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EDIT: Summary: Git does not allow dates before 1973/03/03 09:46:40 (epoch+100000000s) given in its "internal date format" (seconds since the epoch). This is to allow "20110224" as short form of "2011-02-24". -- This Is no bug: Not really, but it is not documented as well. -- Workaround: Do not rely on the git internal date when you cannot. -- Thanks to: hobbs

Hi all,

I have some issues with git filter-branch that I have tracked down to git commit-tree. Consider this script:

#!/bin/bash
# please run these commands in an empty directory
# (should not destroy an existing repo, though. I think it would only
# a few dangling objects)

set -e -o pipefail

git init
tree=$(git write-tree)
commit=$(echo "my first commit -- the tree is empty" |
     env GIT_AUTHOR_DATE="0 +0000" git commit-tree $tree)

echo "This is commit $commit:"
git cat-file commit $commit

Note that the env GIT_AUTHOR_DATE="0 +0000" sets the date using the "Git internal format" -- see git-commit-tree's manpage for details -- to 1970-01-01.

But the output of this script (the raw commit) is

tree 4b825dc642cb6eb9a060e54bf8d69288fbee4904
author Jane Doe <jane> 1298477214 +0100
committer Jane Doe <jane> 1298477214 +0100

my first commit -- the tree is empty

Now why is git ignoring $GIT_AUTHOR_DATE? If that is of significance, my git --version gives git version 1.7.1.

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1 Answer 1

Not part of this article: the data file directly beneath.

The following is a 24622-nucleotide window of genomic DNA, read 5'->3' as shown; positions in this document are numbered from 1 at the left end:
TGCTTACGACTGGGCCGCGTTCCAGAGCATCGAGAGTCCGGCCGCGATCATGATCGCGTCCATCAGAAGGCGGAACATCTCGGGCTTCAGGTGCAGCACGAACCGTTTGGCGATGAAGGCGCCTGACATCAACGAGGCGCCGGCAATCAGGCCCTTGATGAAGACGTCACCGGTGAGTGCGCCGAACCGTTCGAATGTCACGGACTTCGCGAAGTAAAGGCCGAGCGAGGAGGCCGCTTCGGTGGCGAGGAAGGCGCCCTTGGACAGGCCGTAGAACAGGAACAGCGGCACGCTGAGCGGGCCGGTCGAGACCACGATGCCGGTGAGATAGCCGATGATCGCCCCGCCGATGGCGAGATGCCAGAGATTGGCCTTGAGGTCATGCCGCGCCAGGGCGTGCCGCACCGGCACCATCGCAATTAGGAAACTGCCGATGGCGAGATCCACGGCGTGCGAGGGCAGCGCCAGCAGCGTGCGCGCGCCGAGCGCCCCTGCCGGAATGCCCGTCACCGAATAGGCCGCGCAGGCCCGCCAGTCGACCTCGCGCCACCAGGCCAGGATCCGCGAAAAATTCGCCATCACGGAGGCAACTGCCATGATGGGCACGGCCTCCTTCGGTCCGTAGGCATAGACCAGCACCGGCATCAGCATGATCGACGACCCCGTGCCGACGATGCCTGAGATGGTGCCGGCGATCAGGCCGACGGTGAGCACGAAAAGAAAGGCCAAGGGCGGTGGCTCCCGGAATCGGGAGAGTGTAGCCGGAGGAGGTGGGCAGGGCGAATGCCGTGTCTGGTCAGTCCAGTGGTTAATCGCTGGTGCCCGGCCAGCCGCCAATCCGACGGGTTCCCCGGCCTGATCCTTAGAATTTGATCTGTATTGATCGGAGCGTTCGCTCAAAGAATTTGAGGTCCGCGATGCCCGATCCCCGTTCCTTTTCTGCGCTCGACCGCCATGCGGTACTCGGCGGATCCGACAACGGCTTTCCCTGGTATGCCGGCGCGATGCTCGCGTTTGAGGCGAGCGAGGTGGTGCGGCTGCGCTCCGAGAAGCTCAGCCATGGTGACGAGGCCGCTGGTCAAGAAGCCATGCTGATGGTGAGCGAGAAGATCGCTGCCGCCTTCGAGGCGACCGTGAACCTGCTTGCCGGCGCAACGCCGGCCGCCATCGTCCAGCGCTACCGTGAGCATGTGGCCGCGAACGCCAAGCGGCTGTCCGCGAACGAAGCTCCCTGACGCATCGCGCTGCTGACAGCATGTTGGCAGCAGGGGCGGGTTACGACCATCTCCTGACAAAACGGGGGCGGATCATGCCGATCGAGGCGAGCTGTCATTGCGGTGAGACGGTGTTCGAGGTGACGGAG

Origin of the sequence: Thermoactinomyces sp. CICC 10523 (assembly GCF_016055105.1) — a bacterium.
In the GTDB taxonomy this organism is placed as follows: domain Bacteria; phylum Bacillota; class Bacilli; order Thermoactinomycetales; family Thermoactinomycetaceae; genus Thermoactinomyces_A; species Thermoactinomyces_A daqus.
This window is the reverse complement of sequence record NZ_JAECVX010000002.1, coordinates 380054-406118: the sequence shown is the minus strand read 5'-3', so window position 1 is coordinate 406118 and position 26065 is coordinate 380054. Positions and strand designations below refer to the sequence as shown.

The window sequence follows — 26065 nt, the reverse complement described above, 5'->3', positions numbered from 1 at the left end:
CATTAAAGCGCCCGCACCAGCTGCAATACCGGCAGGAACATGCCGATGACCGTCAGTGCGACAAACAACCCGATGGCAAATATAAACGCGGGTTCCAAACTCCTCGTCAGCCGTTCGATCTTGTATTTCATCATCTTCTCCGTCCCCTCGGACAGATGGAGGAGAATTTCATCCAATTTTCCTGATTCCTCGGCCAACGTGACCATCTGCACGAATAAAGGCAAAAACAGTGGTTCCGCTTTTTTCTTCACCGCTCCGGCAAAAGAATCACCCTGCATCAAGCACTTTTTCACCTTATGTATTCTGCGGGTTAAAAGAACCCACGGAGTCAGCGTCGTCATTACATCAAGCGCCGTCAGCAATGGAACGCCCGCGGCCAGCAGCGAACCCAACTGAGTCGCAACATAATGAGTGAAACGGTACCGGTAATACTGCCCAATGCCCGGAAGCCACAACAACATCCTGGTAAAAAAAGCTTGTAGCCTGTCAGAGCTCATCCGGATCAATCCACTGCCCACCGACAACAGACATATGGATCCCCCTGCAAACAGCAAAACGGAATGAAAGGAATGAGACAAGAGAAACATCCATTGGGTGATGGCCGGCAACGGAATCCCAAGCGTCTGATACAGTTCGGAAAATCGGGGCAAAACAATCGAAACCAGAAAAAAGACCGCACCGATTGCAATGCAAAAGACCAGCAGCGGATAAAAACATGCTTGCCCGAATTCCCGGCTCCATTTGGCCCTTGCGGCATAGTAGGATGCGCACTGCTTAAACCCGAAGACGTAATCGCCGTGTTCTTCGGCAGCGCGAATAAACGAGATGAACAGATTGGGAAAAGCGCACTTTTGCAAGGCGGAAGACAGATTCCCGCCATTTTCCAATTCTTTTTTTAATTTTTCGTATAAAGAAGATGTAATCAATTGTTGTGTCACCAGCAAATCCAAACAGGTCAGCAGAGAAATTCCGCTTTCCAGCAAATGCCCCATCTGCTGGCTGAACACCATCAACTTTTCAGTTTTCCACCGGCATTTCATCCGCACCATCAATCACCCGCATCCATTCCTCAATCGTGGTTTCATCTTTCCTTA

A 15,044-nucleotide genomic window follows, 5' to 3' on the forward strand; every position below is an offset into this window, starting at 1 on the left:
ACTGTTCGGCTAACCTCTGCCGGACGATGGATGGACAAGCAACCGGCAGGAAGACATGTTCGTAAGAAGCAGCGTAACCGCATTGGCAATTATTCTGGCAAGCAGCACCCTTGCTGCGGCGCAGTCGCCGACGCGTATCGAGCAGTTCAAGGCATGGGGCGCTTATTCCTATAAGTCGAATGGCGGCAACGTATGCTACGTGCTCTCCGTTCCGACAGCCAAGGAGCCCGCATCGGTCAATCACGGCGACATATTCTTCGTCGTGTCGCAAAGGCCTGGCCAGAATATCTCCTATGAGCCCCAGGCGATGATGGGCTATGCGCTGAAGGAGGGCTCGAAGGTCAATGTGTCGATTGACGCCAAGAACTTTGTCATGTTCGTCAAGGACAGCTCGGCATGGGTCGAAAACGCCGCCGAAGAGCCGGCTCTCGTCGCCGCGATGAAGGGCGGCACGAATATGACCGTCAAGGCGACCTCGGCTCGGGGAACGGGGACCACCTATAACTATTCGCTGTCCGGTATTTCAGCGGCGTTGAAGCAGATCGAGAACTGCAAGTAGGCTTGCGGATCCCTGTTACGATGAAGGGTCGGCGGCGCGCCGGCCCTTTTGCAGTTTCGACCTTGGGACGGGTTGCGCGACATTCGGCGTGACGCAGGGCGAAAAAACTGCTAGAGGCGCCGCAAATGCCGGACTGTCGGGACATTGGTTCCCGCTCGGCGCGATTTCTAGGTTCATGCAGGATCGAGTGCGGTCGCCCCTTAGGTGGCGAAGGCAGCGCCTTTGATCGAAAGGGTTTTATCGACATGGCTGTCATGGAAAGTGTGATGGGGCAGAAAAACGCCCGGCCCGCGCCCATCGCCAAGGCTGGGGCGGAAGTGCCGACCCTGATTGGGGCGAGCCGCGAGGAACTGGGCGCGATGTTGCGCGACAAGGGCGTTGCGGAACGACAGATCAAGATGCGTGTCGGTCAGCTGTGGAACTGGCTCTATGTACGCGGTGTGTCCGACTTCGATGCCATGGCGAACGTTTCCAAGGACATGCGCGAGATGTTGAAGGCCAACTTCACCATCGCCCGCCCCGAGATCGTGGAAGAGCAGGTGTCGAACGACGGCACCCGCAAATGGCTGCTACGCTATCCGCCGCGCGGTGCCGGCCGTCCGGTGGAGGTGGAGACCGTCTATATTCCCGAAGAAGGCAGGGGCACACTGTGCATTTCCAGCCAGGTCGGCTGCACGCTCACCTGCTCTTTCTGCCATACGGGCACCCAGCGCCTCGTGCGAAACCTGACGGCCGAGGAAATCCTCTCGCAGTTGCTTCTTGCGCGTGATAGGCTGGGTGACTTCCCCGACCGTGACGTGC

up vote 16 down vote accepted

Found in the git date parser code:

/*
 * Seconds since 1970? We trigger on that for any numbers with
 * more than 8 digits. This is because we don't want to rule out
 * numbers like 20070606 as a YYYYMMDD date.
 */
if (num >= 100000000 && nodate(tm)) {

Since that code explicitly rejects small numbers as possible unix-dates, and the string doesn't parse as any other date format, GIT_AUTHOR_DATE is treated as invalid and ignored entirely (and apparently, silently).

Your method should work fine though as long as you stick to synthesizing commits that took place after 1973. Otherwise, use one of the other date formats :)

share|improve this answer
    
Excellent catch! –  Arrowmaster Feb 23 '11 at 17:46
    
Wow, I wish I could upvote this multiple times. What on earth made you think to check this? –  Adrian Petrescu Feb 23 '11 at 20:56
4  
@Adrian I didn't see anything in the docs, and I already had the git source checked out... so I started grepping. Sometimes RTFS gets to the heart of the problem faster than anything :) –  hobbs Feb 23 '11 at 21:29
    
During my initial experiments using Git’s plumbing I ran into the same problem. I ended up using the value 1970-01-01 00:00:00 +0000 after reading the date parsing code. –  Chris Johnsen Feb 24 '11 at 7:16
    
Thank you so much, hobbs. –  Prestel Nué Feb 24 '11 at 9:17

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